The Load Model: an alternative to QALY. Journal of Medical Economics [PubMedPublished 7th September 2016

OK, I admit it: I went into this paper with a lot of scepticism. The QALY – that is, the combination of the quality and quantity of life – fundamentally makes sense. I’m not sure we need ‘an alternative’. The paper introduces some interesting ideas, but they aren’t as revolutionary as the author suggests and I’m not sure that it gets us anywhere. There are some problems from the outset. The article jumbles up positive and normative matters, criticising the QALY on the basis of its capacity to indicate what we might consider to be inequitable results. The author hints that the need for a new model derives from the QALY’s inappropriate combination of quality and duration of life. The most obvious criticism is that the constant proportional trade-off assumption does not hold. But then there’s no discussion of CPTO. The Load Model is presented as “radically different”, but it isn’t. Equations are shuffled so that we’re dealing in rates rather than time, but this adjustment appears to be inconsequential. It might be a more useful way to think about morbidity and mortality, but no argument to that end is presented. The main difference in the Load Model is that a ‘load’ is added for the negative impact of death (as opposed to being dead). Now, I have big problems with the way we handle ‘dead’ in health state valuation. I think it’s a more serious issue than we know (and we know quite a bit), so I am always glad to see attempts to fix it. Once you get past the superficial adjustments to the QALY, what’s really going on is that the Load Model is adding a third dimension to the valuation process; in addition to length of life and quality of life (in the Load Model it’s disease burden) we also have quality (or rather the burden) of death. But this could be incorporated into a QALY framework; I’ve spoken before about the notion of a 3- or otherwise multi-dimensional QALY. Given that death is so key to the distinction between the Load Model and the QALY, it’s unfortunate that in the worked example an entirely arbitrary value of questionable meaning is attributed to it. So the subsequent comparison between the two approaches seems meaningless. There may be more merit in the Load Model than I can see – perhaps I lack the immagination. But it seems to solve none of the problems associated with the QALY framework, while introducing new ones.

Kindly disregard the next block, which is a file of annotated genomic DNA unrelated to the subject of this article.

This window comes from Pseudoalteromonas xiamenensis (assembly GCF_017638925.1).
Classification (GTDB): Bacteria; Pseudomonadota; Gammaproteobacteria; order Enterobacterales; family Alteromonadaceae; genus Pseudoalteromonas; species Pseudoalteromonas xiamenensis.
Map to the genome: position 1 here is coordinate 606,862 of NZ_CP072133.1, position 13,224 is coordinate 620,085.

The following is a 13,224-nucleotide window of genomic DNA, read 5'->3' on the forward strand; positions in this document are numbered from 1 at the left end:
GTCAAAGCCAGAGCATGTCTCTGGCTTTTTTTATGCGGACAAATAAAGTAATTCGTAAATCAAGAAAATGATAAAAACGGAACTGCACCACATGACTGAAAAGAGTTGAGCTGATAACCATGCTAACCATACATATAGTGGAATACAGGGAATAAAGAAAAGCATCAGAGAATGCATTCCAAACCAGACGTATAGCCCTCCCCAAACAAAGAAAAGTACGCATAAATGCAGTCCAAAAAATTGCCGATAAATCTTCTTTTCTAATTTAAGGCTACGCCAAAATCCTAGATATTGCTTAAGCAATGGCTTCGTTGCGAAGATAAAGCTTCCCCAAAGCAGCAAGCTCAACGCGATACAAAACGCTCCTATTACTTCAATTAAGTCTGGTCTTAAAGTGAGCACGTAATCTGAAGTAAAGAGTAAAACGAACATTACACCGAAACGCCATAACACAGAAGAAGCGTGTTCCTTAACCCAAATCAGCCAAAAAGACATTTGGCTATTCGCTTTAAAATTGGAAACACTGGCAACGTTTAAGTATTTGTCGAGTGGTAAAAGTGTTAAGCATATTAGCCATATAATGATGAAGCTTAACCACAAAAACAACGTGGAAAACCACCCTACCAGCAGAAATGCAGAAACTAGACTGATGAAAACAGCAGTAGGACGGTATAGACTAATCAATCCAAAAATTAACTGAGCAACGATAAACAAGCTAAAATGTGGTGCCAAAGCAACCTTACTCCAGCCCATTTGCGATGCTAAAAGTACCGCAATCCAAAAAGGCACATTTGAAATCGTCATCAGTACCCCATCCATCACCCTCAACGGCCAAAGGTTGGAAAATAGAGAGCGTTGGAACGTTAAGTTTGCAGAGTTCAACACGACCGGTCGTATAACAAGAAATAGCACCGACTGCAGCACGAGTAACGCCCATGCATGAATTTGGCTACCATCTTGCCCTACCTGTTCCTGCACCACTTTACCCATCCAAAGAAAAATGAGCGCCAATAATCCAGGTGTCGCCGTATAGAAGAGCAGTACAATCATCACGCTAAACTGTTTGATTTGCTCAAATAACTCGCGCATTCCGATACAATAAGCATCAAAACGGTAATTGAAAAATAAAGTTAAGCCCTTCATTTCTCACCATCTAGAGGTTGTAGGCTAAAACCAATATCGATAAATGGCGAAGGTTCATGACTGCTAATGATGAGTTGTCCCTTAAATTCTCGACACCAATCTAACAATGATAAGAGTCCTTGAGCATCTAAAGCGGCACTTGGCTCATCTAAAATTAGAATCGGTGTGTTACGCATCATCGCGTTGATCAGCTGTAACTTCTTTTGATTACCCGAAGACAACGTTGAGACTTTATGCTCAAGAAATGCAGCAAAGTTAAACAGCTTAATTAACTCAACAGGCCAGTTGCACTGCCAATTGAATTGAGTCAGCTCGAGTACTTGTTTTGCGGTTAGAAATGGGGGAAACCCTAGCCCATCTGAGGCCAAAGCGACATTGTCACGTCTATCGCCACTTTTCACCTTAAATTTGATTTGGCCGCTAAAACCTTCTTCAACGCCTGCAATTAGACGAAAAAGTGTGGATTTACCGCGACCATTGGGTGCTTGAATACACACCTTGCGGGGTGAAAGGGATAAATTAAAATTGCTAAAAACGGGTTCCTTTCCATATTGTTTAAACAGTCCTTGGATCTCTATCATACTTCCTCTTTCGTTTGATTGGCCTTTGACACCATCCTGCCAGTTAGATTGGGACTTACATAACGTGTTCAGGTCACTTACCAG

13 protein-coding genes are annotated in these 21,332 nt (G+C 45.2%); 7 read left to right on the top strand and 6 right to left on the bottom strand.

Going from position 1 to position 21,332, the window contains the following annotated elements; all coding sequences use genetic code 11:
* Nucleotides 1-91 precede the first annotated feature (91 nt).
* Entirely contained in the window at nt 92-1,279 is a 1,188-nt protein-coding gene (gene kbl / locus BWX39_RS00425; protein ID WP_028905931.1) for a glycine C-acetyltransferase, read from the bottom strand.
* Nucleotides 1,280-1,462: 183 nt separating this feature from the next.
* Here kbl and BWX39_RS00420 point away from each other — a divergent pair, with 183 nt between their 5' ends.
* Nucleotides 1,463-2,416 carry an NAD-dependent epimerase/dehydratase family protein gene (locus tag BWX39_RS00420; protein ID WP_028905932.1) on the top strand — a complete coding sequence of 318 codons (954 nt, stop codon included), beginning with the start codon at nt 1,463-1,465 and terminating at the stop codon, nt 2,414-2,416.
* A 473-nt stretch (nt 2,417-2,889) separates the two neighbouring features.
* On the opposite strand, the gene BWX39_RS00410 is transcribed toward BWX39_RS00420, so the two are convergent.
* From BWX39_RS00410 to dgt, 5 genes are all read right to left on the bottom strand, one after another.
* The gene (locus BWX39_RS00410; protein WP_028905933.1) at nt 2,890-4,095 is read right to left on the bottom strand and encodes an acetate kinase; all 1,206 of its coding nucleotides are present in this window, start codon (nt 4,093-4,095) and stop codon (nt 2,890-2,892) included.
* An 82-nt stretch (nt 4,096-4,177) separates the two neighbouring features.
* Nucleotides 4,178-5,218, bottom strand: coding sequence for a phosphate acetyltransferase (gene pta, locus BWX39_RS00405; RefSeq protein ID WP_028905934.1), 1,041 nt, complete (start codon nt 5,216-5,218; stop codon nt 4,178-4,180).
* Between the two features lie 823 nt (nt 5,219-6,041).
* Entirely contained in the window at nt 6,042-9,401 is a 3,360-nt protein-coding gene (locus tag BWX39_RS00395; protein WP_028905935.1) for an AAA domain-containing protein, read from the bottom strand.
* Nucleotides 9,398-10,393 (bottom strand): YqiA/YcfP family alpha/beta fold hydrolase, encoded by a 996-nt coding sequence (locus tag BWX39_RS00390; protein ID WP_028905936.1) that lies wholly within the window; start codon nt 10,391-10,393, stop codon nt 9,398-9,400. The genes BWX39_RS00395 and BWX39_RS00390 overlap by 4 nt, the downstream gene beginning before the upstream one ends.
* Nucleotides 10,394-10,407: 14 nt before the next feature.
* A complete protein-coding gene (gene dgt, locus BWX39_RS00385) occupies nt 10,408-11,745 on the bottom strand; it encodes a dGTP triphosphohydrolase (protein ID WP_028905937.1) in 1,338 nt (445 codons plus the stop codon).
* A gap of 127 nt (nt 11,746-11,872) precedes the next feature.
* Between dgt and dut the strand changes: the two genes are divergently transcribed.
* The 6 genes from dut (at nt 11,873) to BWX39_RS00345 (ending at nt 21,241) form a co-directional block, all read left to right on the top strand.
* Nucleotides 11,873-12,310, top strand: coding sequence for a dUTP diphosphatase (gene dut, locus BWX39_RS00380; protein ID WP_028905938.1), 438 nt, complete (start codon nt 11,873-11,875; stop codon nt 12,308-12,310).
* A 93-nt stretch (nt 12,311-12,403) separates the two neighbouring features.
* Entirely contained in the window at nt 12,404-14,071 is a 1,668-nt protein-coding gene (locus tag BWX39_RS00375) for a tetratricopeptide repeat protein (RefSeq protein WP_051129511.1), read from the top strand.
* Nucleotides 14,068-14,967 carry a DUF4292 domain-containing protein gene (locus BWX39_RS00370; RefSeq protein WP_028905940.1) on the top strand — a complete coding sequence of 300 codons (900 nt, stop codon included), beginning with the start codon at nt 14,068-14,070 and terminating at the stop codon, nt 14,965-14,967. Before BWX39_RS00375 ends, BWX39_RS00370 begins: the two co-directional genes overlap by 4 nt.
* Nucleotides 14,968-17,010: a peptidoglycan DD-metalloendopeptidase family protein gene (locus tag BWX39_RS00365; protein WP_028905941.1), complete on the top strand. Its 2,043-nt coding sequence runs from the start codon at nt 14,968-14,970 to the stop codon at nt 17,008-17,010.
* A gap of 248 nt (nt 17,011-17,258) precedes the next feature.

Associations between extending access to primary care and emergency department visits: a difference-in-differences analysis. PLOS Medicine [PubMedPublished 6th September 2016

We’ve had quite a bit of discussion of 7 day services here on the blog. But the papers continue to flood in, much to the chagrin of Jeremy Hunt. This study doesn’t look at the most controversial case of extending hospital services, but investigates whether extended (evening and weekend) opening of GP practices reduces hospital attendance. The context is that providers in Manchester (England) were invited to bid for funding to roll out extended hours from December 2013. In total we’re looking at 56 practices who succeeded in the bid and 469 practices who provided services as normal. The analysis uses routinely collected hospital administrative data for almost 3 million patients from 2011 to 2014. A difference-in-differences OLS regression was used with propensity score matching to try and deal with the obvious selection problem. Of course, there was an increase in the number of GP visits: 33,519 in total. The main finding is that patients registered at practices with extended hours exhibited a 26.4% relative reduction in attendances for minor problems at A&E. So in this sense, extending opening hours seems to have satisfied its purpose. Though each emergency attendance ‘avoided’ corresponded to around 3 additional GP appointments. Unfortunately the study wasn’t able to determine the set-up and running costs of the extended GP services, so couldn’t carry out a proper cost-effectiveness analysis. And as we’ve discussed before in this context, that’s the question that really matters.